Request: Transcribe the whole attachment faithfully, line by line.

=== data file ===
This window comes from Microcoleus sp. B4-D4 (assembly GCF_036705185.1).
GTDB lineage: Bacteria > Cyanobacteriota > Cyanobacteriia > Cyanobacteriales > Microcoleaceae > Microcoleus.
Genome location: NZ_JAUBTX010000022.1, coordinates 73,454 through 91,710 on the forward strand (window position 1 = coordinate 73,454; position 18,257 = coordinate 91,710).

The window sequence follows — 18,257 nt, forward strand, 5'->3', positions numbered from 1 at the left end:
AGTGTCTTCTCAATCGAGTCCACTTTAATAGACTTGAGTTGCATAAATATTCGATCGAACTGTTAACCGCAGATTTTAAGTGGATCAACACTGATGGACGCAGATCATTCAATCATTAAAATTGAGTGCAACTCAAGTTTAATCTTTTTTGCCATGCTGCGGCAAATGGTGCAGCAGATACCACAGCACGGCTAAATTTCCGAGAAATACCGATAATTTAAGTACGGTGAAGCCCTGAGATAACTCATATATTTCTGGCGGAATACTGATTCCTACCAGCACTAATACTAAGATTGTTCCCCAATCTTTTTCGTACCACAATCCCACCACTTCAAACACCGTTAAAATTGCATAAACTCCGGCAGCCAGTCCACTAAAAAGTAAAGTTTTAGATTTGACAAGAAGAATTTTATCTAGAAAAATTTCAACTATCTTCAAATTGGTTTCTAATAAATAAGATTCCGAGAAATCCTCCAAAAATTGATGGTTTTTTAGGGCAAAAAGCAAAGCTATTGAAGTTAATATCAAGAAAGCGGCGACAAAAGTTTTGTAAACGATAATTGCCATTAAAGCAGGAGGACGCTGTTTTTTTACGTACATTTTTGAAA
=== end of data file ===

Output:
This window comes from Microcoleus sp. B4-D4 (assembly GCF_036705185.1).
GTDB lineage: Bacteria > Cyanobacteriota > Cyanobacteriia > Cyanobacteriales > Microcoleaceae > Microcoleus.
Genome location: NZ_JAUBTX010000022.1, coordinates 73,454 through 91,710 on the forward strand (window position 1 = coordinate 73,454; position 18,257 = coordinate 91,710).

The window sequence follows — 18,257 nt, forward strand, 5'->3', positions numbered from 1 at the left end:
AGTGTCTTCTCAATCGAGTCCACTTTAATAGACTTGAGTTGCATAAATATTCGATCGAACTGTTAACCGCAGATTTTAAGTGGATCAACACTGATGGACGCAGATCATTCAATCATTAAAATTGAGTGCAACTCAAGTTTAATCTTTTTTGCCATGCTGCGGCAAATGGTGCAGCAGATACCACAGCACGGCTAAATTTCCGAGAAATACCGATAATTTAAGTACGGTGAAGCCCTGAGATAACTCATATATTTCTGGCGGAATACTGATTCCTACCAGCACTAATACTAAGATTGTTCCCCAATCTTTTTCGTACCACAATCCCACCACTTCAAACACCGTTAAAATTGCATAAACTCCGGCAGCCAGTCCACTAAAAAGTAAAGTTTTAGATTTGACAAGAAGAATTTTATCTAGAAAAATTTCAACTATCTTCAAATTGGTTTCTAATAAATAAGATTCCGAGAAATCCTCCAAAAATTGATGGTTTTTTAGGGCAAAAAGCAAAGCTATTGAAGTTAATATCAAGAAAGCGGCGACAAAAGTTTTGTAAACGATAATTGCCATTAAAGCAGGAGGACGCTGTTTTTTTACGTACATTTTTGAAA